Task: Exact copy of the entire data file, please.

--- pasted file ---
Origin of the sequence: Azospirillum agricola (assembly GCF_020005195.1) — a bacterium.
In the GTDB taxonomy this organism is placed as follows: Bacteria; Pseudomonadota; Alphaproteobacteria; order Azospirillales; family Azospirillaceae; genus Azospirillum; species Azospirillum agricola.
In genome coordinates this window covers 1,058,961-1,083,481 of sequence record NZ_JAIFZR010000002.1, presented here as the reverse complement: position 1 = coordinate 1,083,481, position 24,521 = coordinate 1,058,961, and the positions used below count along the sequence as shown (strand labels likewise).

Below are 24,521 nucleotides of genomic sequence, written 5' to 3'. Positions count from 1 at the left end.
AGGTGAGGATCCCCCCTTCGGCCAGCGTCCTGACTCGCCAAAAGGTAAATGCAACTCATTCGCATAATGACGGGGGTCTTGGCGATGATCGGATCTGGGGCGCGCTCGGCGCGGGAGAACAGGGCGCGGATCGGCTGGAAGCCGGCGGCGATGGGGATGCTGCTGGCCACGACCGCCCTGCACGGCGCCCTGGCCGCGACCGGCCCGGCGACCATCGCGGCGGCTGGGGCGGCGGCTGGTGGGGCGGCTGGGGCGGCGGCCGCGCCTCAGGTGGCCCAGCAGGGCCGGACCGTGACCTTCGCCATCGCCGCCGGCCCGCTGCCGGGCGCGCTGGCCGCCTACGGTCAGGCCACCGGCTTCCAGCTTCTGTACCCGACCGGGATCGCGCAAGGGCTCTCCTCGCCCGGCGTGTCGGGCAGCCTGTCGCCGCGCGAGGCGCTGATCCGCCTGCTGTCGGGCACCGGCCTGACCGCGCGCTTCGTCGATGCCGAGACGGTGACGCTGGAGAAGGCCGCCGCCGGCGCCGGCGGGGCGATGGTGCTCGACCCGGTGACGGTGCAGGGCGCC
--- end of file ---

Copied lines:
Origin of the sequence: Azospirillum agricola (assembly GCF_020005195.1) — a bacterium.
In the GTDB taxonomy this organism is placed as follows: Bacteria; Pseudomonadota; Alphaproteobacteria; order Azospirillales; family Azospirillaceae; genus Azospirillum; species Azospirillum agricola.
In genome coordinates this window covers 1,058,961-1,083,481 of sequence record NZ_JAIFZR010000002.1, presented here as the reverse complement: position 1 = coordinate 1,083,481, position 24,521 = coordinate 1,058,961, and the positions used below count along the sequence as shown (strand labels likewise).

Below are 24,521 nucleotides of genomic sequence, written 5' to 3'. Positions count from 1 at the left end.
AGGTGAGGATCCCCCCTTCGGCCAGCGTCCTGACTCGCCAAAAGGTAAATGCAACTCATTCGCATAATGACGGGGGTCTTGGCGATGATCGGATCTGGGGCGCGCTCGGCGCGGGAGAACAGGGCGCGGATCGGCTGGAAGCCGGCGGCGATGGGGATGCTGCTGGCCACGACCGCCCTGCACGGCGCCCTGGCCGCGACCGGCCCGGCGACCATCGCGGCGGCTGGGGCGGCGGCTGGTGGGGCGGCTGGGGCGGCGGCCGCGCCTCAGGTGGCCCAGCAGGGCCGGACCGTGACCTTCGCCATCGCCGCCGGCCCGCTGCCGGGCGCGCTGGCCGCCTACGGTCAGGCCACCGGCTTCCAGCTTCTGTACCCGACCGGGATCGCGCAAGGGCTCTCCTCGCCCGGCGTGTCGGGCAGCCTGTCGCCGCGCGAGGCGCTGATCCGCCTGCTGTCGGGCACCGGCCTGACCGCGCGCTTCGTCGATGCCGAGACGGTGACGCTGGAGAAGGCCGCCGCCGGCGCCGGCGGGGCGATGGTGCTCGACCCGGTGACGGTGCAGGGCGCC